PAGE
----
It was about this time last year; I was driving and listening to one of the music radio stations in Phoenix, Ariz. The host of the particular show I was listening to took the obligatory “let’s recognize Black History Month moment” and shared with her listeners that that day’s historical honoree was … drum roll, please … Donna Summer.
I paused for a moment and tried to figure out what the five-time Grammy Award winner did, besides being an extremely talented singer, which warranted this type of
Now, I love me some Donna Summer – “Last Dance” is one of my favorites from the Disco era – but unless there is some E! “True Hollywood Story” or “Unsung” episode on the late singer planned that enlightens us all with more than the stellar recording career she had, to this day, I still am not sure that I agree with this particular honoree.
For ANY Black History Month recognition.
Now the fact that I was in the capitol of Arizona – the same Arizona that has spawned several lawmakers that seem to have a different definition of “diversity” than the rest of us (think the MLK Day fiasco, Sheriff Joe and Madam Gov. Brewer), I shouldn’t have been so surprised.
But I was.
Growing up, Black History Month was a big thing … especially for those who, like me, did not grow up in a black community. It was a time that the country turned to you and said, you are important … at least for 28 days. But despite the time frame, it was an opportunity to learn about people that looked like me … a little black fish in a sea of white and brown waves.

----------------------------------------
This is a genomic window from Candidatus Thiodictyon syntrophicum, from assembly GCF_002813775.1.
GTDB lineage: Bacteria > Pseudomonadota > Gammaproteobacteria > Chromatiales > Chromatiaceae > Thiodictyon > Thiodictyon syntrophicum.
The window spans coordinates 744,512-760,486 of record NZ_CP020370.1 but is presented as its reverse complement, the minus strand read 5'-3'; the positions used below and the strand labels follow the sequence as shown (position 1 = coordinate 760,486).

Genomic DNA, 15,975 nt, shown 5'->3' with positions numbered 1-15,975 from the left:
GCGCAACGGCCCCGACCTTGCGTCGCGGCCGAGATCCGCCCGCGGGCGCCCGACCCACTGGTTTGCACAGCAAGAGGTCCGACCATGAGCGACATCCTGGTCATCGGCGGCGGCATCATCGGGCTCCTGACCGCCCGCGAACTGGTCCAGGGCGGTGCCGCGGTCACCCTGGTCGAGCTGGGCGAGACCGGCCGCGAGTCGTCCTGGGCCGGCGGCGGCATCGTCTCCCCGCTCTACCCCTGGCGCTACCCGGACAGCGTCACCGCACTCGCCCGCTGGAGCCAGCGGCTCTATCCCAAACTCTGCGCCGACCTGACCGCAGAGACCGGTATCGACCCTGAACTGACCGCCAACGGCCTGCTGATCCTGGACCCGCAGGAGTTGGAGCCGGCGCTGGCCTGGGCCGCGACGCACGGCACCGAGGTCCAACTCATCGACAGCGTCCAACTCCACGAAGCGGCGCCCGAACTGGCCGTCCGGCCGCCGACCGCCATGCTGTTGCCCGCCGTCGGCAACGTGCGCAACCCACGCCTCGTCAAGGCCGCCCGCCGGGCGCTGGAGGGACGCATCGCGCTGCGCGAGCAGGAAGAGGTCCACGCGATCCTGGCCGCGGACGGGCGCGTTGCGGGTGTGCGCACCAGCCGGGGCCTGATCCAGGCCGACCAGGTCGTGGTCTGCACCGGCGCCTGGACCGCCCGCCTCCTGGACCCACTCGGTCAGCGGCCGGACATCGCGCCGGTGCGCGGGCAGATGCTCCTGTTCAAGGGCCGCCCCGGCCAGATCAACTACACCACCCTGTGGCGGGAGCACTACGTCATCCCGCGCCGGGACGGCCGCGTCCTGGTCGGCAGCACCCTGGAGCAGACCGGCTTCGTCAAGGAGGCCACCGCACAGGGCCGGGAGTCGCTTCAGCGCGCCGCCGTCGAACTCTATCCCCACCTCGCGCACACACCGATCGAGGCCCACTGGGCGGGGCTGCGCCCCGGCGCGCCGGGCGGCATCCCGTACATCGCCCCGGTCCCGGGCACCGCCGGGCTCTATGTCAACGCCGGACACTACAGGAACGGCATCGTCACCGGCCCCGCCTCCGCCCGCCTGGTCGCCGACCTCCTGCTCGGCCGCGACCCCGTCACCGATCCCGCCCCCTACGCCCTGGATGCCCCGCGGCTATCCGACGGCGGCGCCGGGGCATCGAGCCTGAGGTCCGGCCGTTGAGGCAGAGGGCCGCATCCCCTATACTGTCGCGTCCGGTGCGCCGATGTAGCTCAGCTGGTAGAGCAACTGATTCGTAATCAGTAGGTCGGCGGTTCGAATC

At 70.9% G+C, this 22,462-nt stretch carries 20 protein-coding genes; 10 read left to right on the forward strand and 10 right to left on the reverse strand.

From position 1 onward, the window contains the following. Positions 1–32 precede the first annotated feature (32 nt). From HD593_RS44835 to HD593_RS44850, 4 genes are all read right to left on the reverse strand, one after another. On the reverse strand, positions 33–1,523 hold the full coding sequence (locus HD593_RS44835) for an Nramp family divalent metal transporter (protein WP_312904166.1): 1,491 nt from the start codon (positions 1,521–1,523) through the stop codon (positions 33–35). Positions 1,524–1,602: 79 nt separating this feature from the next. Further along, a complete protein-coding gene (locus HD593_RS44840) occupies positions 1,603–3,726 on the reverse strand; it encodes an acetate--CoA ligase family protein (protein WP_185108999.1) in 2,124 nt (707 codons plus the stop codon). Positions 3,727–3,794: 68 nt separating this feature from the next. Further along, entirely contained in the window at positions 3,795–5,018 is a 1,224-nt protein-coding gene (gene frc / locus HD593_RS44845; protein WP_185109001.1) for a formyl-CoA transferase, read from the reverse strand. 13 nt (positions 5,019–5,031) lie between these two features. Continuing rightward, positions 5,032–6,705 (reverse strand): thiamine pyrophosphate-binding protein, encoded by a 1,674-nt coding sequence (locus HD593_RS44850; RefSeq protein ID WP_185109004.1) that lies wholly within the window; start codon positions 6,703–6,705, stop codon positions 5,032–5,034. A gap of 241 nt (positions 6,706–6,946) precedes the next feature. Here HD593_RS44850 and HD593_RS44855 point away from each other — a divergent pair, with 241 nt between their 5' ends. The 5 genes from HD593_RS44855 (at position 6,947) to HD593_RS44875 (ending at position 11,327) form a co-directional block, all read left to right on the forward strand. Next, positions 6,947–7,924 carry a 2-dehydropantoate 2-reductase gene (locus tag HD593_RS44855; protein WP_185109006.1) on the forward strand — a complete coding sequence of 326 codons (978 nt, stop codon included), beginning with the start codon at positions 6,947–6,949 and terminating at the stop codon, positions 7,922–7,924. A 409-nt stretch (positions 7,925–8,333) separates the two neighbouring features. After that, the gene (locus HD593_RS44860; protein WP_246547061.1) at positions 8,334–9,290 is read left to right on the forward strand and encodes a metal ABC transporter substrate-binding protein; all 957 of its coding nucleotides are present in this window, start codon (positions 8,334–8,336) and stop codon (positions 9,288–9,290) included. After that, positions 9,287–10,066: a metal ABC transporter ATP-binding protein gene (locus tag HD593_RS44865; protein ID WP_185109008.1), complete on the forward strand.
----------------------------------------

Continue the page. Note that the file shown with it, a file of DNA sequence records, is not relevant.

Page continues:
People like Harriet Tubman and Sojourner Truth. People like Frederick Douglass and George Washington Carver. People whose blood, sweat and tears not only helped build this country, but who never truly got the recognition they deserve until after their death.
As I grew older and became an adult, and the advancement of Blacks became more “appreciated,” people like Martin Luther King Jr., Ruby Bridges and Dr. Maya Angelou were recognized for their Civil Rights efforts. And one day, my grandchildren will learn about our country’s first black president and the steps he took to end hatred and bigotry and support equality on all levels.
Actors, educators and even celebrities like Summer have and continue to open doors for young Black youth – and I don’t deny this for a moment. They should be recognized and honored as playing an important role in not only Black history, but all history.
However, if we want our children, our grandchildren and their children to stay connected to their history, we must teach them and honor people whose efforts did more than win them a music award.
And maybe one day, we will honor people who made it possible to honor Black and other cultural history more than 28 days a year.
Michelle Fitzhugh-Craig is an award-winning, professional journalist who resides in Oakland. If you have an individual, organization, issue or other topic that may be of interest to our readers, contact her at firstname.lastname@example.org. Need more stirring? Visit stpminute.blogspot.com.